Everyone has to determine their own level of confidence. Using this forum as an example, I'm not interested in listening to someone present pages of Biblical, historical and philosophical evidence that Christianity is the one true religion. I don't believe Jesus Christ was divine and that he died and came back to life. If I knew Jesus today and he died and came back to life three days later I probably would think it was a trick because, in my world, supernatural things don't happen. I'm interested in why people value Christianity, I'm not interested in evidence of the resurrection of Jesus.

Filtering out claims of the supernatural is easy but most topics that I'm interested in are more challenging. I think Trump is reprehensible but I need to recognize my bias when deciding things like whether giving $12 billion in farm subsidies to offset tariffs is a good idea. Free speech was something I believed I had clear thoughts about but having done more research I realize my ideas were not well thought out and I'm currently still trying to sort through the issues. Bottom line, being cognizant of our own bias and the bias of others and compensating is better than allowing computer algorithms to lead one down the primrose path to a walled garden of beautiful echoes.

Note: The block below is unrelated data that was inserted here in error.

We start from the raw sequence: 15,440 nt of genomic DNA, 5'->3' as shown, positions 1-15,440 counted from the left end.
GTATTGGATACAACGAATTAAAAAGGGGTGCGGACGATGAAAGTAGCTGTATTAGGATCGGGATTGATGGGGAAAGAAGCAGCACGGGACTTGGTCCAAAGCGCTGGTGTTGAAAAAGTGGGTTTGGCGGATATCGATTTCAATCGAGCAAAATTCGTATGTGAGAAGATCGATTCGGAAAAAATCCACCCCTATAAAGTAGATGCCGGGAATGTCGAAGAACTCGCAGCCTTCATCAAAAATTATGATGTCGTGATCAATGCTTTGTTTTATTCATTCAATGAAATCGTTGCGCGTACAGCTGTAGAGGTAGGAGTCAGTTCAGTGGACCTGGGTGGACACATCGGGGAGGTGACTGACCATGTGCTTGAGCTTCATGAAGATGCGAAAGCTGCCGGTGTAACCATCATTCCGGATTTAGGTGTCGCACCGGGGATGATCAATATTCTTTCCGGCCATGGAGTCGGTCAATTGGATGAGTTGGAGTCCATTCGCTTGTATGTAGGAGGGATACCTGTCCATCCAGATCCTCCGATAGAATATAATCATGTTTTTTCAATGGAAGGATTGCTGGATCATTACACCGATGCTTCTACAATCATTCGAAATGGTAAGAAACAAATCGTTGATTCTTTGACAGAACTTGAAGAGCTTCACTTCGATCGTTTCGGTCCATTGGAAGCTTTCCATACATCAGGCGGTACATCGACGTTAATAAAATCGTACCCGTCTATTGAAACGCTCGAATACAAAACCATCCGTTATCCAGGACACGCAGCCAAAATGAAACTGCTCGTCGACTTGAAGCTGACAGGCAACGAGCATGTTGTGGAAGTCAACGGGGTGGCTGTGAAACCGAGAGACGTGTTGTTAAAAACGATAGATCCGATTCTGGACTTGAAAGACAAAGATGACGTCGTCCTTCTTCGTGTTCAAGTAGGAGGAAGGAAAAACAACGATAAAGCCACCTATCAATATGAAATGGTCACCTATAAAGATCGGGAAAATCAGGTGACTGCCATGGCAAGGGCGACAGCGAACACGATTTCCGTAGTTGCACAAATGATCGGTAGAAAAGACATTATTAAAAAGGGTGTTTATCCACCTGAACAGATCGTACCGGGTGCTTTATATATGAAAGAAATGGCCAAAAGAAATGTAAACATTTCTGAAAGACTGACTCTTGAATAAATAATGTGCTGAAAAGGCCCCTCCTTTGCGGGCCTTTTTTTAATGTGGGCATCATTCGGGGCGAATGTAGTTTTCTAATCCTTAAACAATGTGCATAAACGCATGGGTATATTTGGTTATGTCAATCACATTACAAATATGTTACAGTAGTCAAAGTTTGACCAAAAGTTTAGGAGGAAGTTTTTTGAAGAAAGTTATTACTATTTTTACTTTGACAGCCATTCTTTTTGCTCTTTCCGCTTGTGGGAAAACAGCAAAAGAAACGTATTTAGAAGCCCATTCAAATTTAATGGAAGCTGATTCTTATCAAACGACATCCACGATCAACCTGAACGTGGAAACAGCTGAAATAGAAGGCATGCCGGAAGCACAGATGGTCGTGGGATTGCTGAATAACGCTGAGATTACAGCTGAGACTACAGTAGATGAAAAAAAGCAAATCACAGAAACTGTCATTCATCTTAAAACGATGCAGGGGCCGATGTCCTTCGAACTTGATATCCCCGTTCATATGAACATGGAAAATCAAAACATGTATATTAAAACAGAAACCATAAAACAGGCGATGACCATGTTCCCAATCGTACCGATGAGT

“You are the sky. Everything else – it’s just the weather.”

― Pema Chödrön

Offline GSOgymrat

Re: Was the internet a mistake?
« Reply #26 on: August 09, 2018, 01:42:55 PM »
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Curating news aggregators ... didn't know you could make hams out of Florida reptiles ;-)

I have a Bernie site, and a rabid Libertarian site.  Both are concerned with political economics (they understand these are separate things).  I see plenty of false stuff on both ... but stuff you will never see from the official party organs (CNN etc).